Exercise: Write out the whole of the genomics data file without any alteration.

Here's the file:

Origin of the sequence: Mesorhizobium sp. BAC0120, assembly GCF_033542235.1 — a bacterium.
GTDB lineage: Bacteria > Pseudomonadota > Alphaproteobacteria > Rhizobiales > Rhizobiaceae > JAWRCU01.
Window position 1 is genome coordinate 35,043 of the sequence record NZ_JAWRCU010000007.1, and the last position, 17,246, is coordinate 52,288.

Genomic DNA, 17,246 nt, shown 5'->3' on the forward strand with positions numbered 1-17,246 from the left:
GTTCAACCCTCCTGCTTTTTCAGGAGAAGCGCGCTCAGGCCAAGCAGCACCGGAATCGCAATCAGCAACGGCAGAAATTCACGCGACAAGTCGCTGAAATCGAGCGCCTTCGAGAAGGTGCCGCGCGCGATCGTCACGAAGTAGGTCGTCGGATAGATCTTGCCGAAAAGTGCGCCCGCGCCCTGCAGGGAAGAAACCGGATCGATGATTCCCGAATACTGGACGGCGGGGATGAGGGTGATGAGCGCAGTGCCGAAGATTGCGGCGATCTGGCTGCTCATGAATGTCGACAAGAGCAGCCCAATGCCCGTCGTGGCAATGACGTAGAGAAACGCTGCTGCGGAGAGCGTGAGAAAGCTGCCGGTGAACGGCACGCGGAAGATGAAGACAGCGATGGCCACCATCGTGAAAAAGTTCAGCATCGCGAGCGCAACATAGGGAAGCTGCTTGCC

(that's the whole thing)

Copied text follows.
Origin of the sequence: Mesorhizobium sp. BAC0120, assembly GCF_033542235.1 — a bacterium.
GTDB lineage: Bacteria > Pseudomonadota > Alphaproteobacteria > Rhizobiales > Rhizobiaceae > JAWRCU01.
Window position 1 is genome coordinate 35,043 of the sequence record NZ_JAWRCU010000007.1, and the last position, 17,246, is coordinate 52,288.

Genomic DNA, 17,246 nt, shown 5'->3' on the forward strand with positions numbered 1-17,246 from the left:
GTTCAACCCTCCTGCTTTTTCAGGAGAAGCGCGCTCAGGCCAAGCAGCACCGGAATCGCAATCAGCAACGGCAGAAATTCACGCGACAAGTCGCTGAAATCGAGCGCCTTCGAGAAGGTGCCGCGCGCGATCGTCACGAAGTAGGTCGTCGGATAGATCTTGCCGAAAAGTGCGCCCGCGCCCTGCAGGGAAGAAACCGGATCGATGATTCCCGAATACTGGACGGCGGGGATGAGGGTGATGAGCGCAGTGCCGAAGATTGCGGCGATCTGGCTGCTCATGAATGTCGACAAGAGCAGCCCAATGCCCGTCGTGGCAATGACGTAGAGAAACGCTGCTGCGGAGAGCGTGAGAAAGCTGCCGGTGAACGGCACGCGGAAGATGAAGACAGCGATGGCCACCATCGTGAAAAAGTTCAGCATCGCGAGCGCAACATAGGGAAGCTGCTTGCC